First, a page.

Transverse fractures are simple breakages of the bone running across. Such a fracture often occurs as a result of the direct effect of force on the fixed extremity in question. A typical cause of transverse fractures would be a sliding tackle against the shin in a soccer match.
A diagonal fracture is similar to a transverse fracture, but with the force applied at an incline, causing a diagonal fracture line to develop.
A spiral fracture is characterized by a spiral-shaped fracture line, caused by indirect force that results in a fixed extremity being twisted. A typical example in this case would be a skiing accident in the Alps.
Burst fractures occur around the cranial bone. These are generally the result of external force. These fractures are generally characterized by star-shaped fracture lines, frequently with fragments pressed inwards.
Compression fractures are caused by the force of an impact on the long side of a bone. A typical cause of a compression fracture would be a fall from a great height.
In addition to the bone fractures listed above, the "comminuted fracture" is also worthy of mention. A fracture is deemed to "comminuted" where a bone has broken in several place and where an x-ray presents at least six visible bone fragments.
The most common bone fractures are of the wrist, the foot and the toes, but also of the ankle joint, the collarbone, and the humeral head. As we get older, fractures of the spinal column and hip joint are also not uncommon.
Fractures of the pelvis are particularly unpleasant. A pelvic fracture refers to a breakage in the bony parts of the pelvis. Breakage of the pelvis can result not only in a bone fracture but also injury to internal organs, the bladder or the urethra.
Fractures of the spinal column represent a major risk in terms of healing. If the spinal column is fractured, vertebral bodies can be compressed and broken. These breakages may not present symptoms with serious consequences if the bone fragments do not move (in which case we refer to a stable fracture). Otherwise – depending on the severity of the injury – neurological symptoms such as somatosensory disorders or, in severe cases, even paraplegia may occur.
Any bone fracture can be an open or closed bone fracture. A closed bone fracture has no exposed wound, whereas an open fracture has a wound visible in the area of the fracture. Skin and muscles are injured, and the breakage of the skin also gives rise to a high risk of infection. It is not uncommon for bone fractures to be linked to other injuries. For example, bone fractures can cause damage to adjacent vessels and nerves.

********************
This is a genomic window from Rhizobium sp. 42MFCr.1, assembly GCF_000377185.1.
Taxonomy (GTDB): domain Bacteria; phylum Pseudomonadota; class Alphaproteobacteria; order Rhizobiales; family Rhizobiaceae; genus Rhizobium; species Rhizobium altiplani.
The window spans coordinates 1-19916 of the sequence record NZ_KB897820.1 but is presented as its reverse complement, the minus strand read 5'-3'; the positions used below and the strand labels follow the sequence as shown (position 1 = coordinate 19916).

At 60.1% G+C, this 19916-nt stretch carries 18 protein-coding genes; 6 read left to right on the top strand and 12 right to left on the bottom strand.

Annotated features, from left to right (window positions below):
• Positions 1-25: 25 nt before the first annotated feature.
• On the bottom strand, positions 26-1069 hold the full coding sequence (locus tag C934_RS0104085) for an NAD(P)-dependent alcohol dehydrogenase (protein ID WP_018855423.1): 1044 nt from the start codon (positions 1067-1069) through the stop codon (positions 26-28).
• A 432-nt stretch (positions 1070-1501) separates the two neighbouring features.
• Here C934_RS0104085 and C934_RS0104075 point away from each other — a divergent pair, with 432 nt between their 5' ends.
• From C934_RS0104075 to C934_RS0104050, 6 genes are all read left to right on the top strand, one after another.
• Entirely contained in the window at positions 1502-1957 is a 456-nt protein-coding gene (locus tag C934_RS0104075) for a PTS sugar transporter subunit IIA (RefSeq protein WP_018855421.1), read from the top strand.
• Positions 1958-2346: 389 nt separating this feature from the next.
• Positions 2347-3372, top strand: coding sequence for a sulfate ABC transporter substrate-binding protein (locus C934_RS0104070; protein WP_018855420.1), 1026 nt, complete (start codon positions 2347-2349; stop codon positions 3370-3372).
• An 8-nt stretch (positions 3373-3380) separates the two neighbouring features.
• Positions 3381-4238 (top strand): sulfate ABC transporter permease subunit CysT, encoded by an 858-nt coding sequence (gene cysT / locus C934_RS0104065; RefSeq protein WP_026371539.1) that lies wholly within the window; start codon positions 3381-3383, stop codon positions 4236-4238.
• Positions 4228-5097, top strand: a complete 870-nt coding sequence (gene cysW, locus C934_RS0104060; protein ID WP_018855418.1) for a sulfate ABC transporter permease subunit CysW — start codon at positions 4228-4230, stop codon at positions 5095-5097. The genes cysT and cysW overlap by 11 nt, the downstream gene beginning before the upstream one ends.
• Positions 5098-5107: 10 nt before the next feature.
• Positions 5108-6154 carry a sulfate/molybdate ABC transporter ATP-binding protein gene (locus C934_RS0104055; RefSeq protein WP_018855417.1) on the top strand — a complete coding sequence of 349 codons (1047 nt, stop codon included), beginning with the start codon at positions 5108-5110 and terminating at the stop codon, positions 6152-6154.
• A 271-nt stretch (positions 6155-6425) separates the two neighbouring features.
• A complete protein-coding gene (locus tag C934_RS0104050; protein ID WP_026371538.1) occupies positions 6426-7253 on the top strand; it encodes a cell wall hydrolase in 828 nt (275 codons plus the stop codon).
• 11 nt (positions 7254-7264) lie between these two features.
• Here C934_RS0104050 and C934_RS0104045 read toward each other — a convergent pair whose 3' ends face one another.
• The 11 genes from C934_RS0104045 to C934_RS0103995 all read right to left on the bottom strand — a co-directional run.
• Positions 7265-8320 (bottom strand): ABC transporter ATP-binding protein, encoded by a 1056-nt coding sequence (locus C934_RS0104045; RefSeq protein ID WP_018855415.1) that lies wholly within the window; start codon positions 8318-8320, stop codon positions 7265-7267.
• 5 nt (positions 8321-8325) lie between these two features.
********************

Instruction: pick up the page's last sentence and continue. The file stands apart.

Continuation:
Treatment and Rapid Healing of Bone Fractures
For all the pain and unpleasantness associated with bone fractures, there is one positive aspect to them – they can be healed. However, it is necessary to clarify beforehand whether a conservative treatment of the fracture (e.g. by stabilizing the area using a plaster cast) can be applied or whether a surgical treatment is needed. The approach taken is based not only the type of fracture but also which bone is affected and what risks of secondary diseases and injuries there are. In either case, it is important in the event of a bone fracture for the parts of the bone to be restored to their correct positions. This is achieved by applying manual tension or pressure. Once the bones are restored to their former position, they must be fixed in place using nails, wire, screws or metal plates until they have fully healed. The aim here is to ensure that the bone is fixed in place as stably as possible to allow it to re-grow back together without disruption. Depending on the nature of the fracture, healing may be fast or slow.
If the two ends of the fracture are in close contact, they can grow back together using connective tissue, because connective tissue has nerve fibers, vessels and viable cells that develop new bone parts. Here, the body first develops connective tissue from blood clots at the fracture, before cartilage is formed from this tissue. Minerals ensure that the new cartilage gradually hardens to form a solid bone. Once the first stage of the healing of a bone fracture is complete, the process of rehabilitation then begins, in which the function of the musculature is maintained or later re-trained. In summary, the treatment and healing of bone fractures can be summarized to encompass three principles: reposition, retain, and rehabilitate. The body's own self-healing and repairing mechanisms play a role that is not to be underestimated. To provide these mechanisms with effective support, it is fundamentally essential to ensure or restore good microcirculation for regenerative processes, including with bone fractures. This means ensuring that the tissue cells are well supplied and are capable of disposing of waste substances by way of improving the circulation of blood. Effective blood circulation improves the supply of nutrients to the affected tissue and reduces inflammation, enabling it to support the healing process massively. BEMER Physical Vascular Therapy provides a valuable contribution in this respect.